I’m going to just get to the meat of why I love Coda. I rarely have to touch the mouse. If you’ve read my page on the economy of motion and our workflow practices you understand that, like Victor Wooten, I don’t want to be wasting time with a lot of superfluous hand movement. 15,000 switches between keyboard and mouse ever day is a waste of motion.

Here’s how my set up works. I usually will have several windows open in Coda. One window is always used as a browser, I have .me mail, gmail in this so I can keep only one app open on my machine at a time (white lie, I usually have Adium and Skype up also) and several other windows with different sites. Usually there is a main site I’m developing on and one or two others that are at or near launch that have small five minute maintenance things being done in them. I can use – ~ to toggle through these until I get the one I want.

Within these windows I have one window for each workspace I’m working on, usually this is one per client but some clients have multiple sites so I won’t draw that parallel. I have the /etc/hosts file configured on my Powerbook with local development domains like etc. This allows me to toggle between the code view and the preview mode with two keystrokes – 2 and – 3. I can also navigate through tabs with the – shift – [ and – shift – ] combos, the same as safari or many other tabbed applications on Mac.  For those of you who still want to use a browser instead of the preview pane in coda don’t forget that you can toggle – tab to move between apps.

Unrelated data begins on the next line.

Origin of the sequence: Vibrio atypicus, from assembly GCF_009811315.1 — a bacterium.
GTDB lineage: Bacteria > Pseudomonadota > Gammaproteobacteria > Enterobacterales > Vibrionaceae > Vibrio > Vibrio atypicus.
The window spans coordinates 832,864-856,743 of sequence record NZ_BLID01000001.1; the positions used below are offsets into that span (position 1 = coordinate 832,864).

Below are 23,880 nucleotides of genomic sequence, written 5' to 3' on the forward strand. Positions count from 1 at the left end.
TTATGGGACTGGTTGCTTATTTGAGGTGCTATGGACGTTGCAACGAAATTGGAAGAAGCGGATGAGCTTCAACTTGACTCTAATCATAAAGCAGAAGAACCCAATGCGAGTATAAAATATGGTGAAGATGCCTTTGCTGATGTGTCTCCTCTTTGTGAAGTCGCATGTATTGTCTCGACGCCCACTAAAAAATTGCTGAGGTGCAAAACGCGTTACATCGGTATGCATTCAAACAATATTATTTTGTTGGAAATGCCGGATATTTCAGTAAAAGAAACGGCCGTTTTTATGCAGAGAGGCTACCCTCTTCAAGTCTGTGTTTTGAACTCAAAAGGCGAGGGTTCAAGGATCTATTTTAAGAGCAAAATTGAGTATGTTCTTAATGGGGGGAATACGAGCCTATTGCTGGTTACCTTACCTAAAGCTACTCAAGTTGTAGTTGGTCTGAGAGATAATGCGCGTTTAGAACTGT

My specific setup involved two terminal tabs, a preview tab and five or six code tabs. When working with a framework it’s not easy to use preview as you may be working on an OOP module or something else that does not directly relate to a single page. The two terminal tabs allow me to make commits and pushes to my git repo locally and deploy on the server when I need to by doing a pull.

As a best practice I try to code for longer and longer periods without refreshing the browser or the preview pane. This is a principle of the economy of motion as well. Do not waste time refreshing your browser 20 – 30 times an hour to check small changes. Code a substantial amount, then review, make notes for changes and then review again. Don’t develop this bad habit or if you are doing it stop now. Additionally don’t fall into the trap of making commits with every small change to your version control system. Commits are for substantive points of change in an application and represent points where forks, reviews or other activities need to take place and when combined with test driven or test-first development, need only be done when working tested code is ready to be added to the repository.